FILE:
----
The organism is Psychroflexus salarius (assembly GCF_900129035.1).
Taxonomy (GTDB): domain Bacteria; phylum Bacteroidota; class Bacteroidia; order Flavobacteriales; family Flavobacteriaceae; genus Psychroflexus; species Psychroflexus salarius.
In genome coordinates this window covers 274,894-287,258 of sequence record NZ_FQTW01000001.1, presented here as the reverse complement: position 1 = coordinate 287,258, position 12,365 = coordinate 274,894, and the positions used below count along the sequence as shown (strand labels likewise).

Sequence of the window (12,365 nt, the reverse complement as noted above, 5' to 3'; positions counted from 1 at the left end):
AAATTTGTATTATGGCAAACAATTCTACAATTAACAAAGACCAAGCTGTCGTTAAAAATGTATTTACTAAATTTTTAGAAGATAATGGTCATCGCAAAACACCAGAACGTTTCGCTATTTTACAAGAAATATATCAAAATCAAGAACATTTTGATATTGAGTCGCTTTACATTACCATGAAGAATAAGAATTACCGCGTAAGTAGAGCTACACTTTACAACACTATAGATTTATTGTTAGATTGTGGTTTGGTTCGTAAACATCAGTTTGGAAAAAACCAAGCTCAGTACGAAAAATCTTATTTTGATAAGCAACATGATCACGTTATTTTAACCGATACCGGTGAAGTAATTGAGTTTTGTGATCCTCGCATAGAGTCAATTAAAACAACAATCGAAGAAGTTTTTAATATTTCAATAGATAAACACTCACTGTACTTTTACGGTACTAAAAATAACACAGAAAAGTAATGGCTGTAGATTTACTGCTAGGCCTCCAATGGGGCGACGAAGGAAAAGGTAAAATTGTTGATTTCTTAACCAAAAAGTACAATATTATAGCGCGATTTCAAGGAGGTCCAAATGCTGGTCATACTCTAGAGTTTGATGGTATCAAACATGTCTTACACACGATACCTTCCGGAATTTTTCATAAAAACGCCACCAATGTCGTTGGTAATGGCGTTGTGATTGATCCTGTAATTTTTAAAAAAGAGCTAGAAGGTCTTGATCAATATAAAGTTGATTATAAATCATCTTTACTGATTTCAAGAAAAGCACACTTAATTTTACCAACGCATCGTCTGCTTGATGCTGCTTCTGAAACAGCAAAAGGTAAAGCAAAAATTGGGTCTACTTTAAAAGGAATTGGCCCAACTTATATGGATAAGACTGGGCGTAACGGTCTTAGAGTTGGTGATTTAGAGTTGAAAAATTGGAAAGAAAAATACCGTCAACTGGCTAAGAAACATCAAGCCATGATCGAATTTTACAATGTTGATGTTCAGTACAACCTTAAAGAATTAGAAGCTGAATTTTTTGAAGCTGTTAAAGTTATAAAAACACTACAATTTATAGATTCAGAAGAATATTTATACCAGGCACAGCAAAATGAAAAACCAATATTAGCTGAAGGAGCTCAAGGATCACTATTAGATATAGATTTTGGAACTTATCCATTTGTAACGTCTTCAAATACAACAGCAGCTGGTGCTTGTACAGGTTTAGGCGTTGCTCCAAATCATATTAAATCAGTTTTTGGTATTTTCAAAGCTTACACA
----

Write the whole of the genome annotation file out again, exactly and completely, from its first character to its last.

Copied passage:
The organism is Psychroflexus salarius (assembly GCF_900129035.1).
Taxonomy (GTDB): domain Bacteria; phylum Bacteroidota; class Bacteroidia; order Flavobacteriales; family Flavobacteriaceae; genus Psychroflexus; species Psychroflexus salarius.
In genome coordinates this window covers 274,894-287,258 of sequence record NZ_FQTW01000001.1, presented here as the reverse complement: position 1 = coordinate 287,258, position 12,365 = coordinate 274,894, and the positions used below count along the sequence as shown (strand labels likewise).

Sequence of the window (12,365 nt, the reverse complement as noted above, 5' to 3'; positions counted from 1 at the left end):
AAATTTGTATTATGGCAAACAATTCTACAATTAACAAAGACCAAGCTGTCGTTAAAAATGTATTTACTAAATTTTTAGAAGATAATGGTCATCGCAAAACACCAGAACGTTTCGCTATTTTACAAGAAATATATCAAAATCAAGAACATTTTGATATTGAGTCGCTTTACATTACCATGAAGAATAAGAATTACCGCGTAAGTAGAGCTACACTTTACAACACTATAGATTTATTGTTAGATTGTGGTTTGGTTCGTAAACATCAGTTTGGAAAAAACCAAGCTCAGTACGAAAAATCTTATTTTGATAAGCAACATGATCACGTTATTTTAACCGATACCGGTGAAGTAATTGAGTTTTGTGATCCTCGCATAGAGTCAATTAAAACAACAATCGAAGAAGTTTTTAATATTTCAATAGATAAACACTCACTGTACTTTTACGGTACTAAAAATAACACAGAAAAGTAATGGCTGTAGATTTACTGCTAGGCCTCCAATGGGGCGACGAAGGAAAAGGTAAAATTGTTGATTTCTTAACCAAAAAGTACAATATTATAGCGCGATTTCAAGGAGGTCCAAATGCTGGTCATACTCTAGAGTTTGATGGTATCAAACATGTCTTACACACGATACCTTCCGGAATTTTTCATAAAAACGCCACCAATGTCGTTGGTAATGGCGTTGTGATTGATCCTGTAATTTTTAAAAAAGAGCTAGAAGGTCTTGATCAATATAAAGTTGATTATAAATCATCTTTACTGATTTCAAGAAAAGCACACTTAATTTTACCAACGCATCGTCTGCTTGATGCTGCTTCTGAAACAGCAAAAGGTAAAGCAAAAATTGGGTCTACTTTAAAAGGAATTGGCCCAACTTATATGGATAAGACTGGGCGTAACGGTCTTAGAGTTGGTGATTTAGAGTTGAAAAATTGGAAAGAAAAATACCGTCAACTGGCTAAGAAACATCAAGCCATGATCGAATTTTACAATGTTGATGTTCAGTACAACCTTAAAGAATTAGAAGCTGAATTTTTTGAAGCTGTTAAAGTTATAAAAACACTACAATTTATAGATTCAGAAGAATATTTATACCAGGCACAGCAAAATGAAAAACCAATATTAGCTGAAGGAGCTCAAGGATCACTATTAGATATAGATTTTGGAACTTATCCATTTGTAACGTCTTCAAATACAACAGCAGCTGGTGCTTGTACAGGTTTAGGCGTTGCTCCAAATCATATTAAATCAGTTTTTGGTATTTTCAAAGCTTACACA